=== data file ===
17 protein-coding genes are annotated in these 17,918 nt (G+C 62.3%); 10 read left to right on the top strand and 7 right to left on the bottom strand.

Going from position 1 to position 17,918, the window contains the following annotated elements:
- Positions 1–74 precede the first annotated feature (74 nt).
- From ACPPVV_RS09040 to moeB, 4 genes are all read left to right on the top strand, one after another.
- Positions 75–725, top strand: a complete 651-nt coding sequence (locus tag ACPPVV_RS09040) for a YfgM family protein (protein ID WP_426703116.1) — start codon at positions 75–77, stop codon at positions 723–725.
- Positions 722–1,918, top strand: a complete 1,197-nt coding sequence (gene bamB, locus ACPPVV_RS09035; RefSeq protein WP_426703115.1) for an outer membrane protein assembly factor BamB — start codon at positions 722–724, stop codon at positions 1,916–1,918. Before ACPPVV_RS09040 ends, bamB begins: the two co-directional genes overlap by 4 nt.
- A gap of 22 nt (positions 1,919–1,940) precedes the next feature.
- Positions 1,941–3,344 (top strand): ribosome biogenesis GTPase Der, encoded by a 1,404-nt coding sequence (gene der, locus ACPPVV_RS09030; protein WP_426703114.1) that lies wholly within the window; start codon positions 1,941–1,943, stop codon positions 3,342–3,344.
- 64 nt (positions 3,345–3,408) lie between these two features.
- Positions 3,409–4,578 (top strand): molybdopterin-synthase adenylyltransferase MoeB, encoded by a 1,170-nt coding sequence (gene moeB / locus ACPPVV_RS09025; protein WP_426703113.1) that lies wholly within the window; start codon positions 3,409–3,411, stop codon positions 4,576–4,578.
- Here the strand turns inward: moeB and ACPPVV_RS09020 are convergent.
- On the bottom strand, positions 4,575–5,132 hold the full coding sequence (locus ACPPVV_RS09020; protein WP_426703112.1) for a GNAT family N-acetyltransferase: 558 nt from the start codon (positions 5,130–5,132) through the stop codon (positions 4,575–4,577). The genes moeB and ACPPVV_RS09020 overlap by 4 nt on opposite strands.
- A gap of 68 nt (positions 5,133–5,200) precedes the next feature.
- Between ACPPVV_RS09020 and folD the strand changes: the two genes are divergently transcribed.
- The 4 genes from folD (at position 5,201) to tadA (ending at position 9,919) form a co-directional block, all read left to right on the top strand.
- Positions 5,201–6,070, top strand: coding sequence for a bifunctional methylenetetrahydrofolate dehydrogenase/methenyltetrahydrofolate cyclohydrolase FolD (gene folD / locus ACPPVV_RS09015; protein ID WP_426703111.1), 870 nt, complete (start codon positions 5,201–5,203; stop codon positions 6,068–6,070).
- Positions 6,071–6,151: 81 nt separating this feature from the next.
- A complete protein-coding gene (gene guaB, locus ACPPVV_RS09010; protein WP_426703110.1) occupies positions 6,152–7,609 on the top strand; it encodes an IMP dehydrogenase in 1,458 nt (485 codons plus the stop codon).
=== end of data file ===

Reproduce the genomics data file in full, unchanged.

17 protein-coding genes are annotated in these 17,918 nt (G+C 62.3%); 10 read left to right on the top strand and 7 right to left on the bottom strand.

Going from position 1 to position 17,918, the window contains the following annotated elements:
- Positions 1–74 precede the first annotated feature (74 nt).
- From ACPPVV_RS09040 to moeB, 4 genes are all read left to right on the top strand, one after another.
- Positions 75–725, top strand: a complete 651-nt coding sequence (locus tag ACPPVV_RS09040) for a YfgM family protein (protein ID WP_426703116.1) — start codon at positions 75–77, stop codon at positions 723–725.
- Positions 722–1,918, top strand: a complete 1,197-nt coding sequence (gene bamB, locus ACPPVV_RS09035; RefSeq protein WP_426703115.1) for an outer membrane protein assembly factor BamB — start codon at positions 722–724, stop codon at positions 1,916–1,918. Before ACPPVV_RS09040 ends, bamB begins: the two co-directional genes overlap by 4 nt.
- A gap of 22 nt (positions 1,919–1,940) precedes the next feature.
- Positions 1,941–3,344 (top strand): ribosome biogenesis GTPase Der, encoded by a 1,404-nt coding sequence (gene der, locus ACPPVV_RS09030; protein WP_426703114.1) that lies wholly within the window; start codon positions 1,941–1,943, stop codon positions 3,342–3,344.
- 64 nt (positions 3,345–3,408) lie between these two features.
- Positions 3,409–4,578 (top strand): molybdopterin-synthase adenylyltransferase MoeB, encoded by a 1,170-nt coding sequence (gene moeB / locus ACPPVV_RS09025; protein WP_426703113.1) that lies wholly within the window; start codon positions 3,409–3,411, stop codon positions 4,576–4,578.
- Here the strand turns inward: moeB and ACPPVV_RS09020 are convergent.
- On the bottom strand, positions 4,575–5,132 hold the full coding sequence (locus ACPPVV_RS09020; protein WP_426703112.1) for a GNAT family N-acetyltransferase: 558 nt from the start codon (positions 5,130–5,132) through the stop codon (positions 4,575–4,577). The genes moeB and ACPPVV_RS09020 overlap by 4 nt on opposite strands.
- A gap of 68 nt (positions 5,133–5,200) precedes the next feature.
- Between ACPPVV_RS09020 and folD the strand changes: the two genes are divergently transcribed.
- The 4 genes from folD (at position 5,201) to tadA (ending at position 9,919) form a co-directional block, all read left to right on the top strand.
- Positions 5,201–6,070, top strand: coding sequence for a bifunctional methylenetetrahydrofolate dehydrogenase/methenyltetrahydrofolate cyclohydrolase FolD (gene folD / locus ACPPVV_RS09015; protein ID WP_426703111.1), 870 nt, complete (start codon positions 5,201–5,203; stop codon positions 6,068–6,070).
- Positions 6,071–6,151: 81 nt separating this feature from the next.
- A complete protein-coding gene (gene guaB, locus ACPPVV_RS09010; protein WP_426703110.1) occupies positions 6,152–7,609 on the top strand; it encodes an IMP dehydrogenase in 1,458 nt (485 codons plus the stop codon).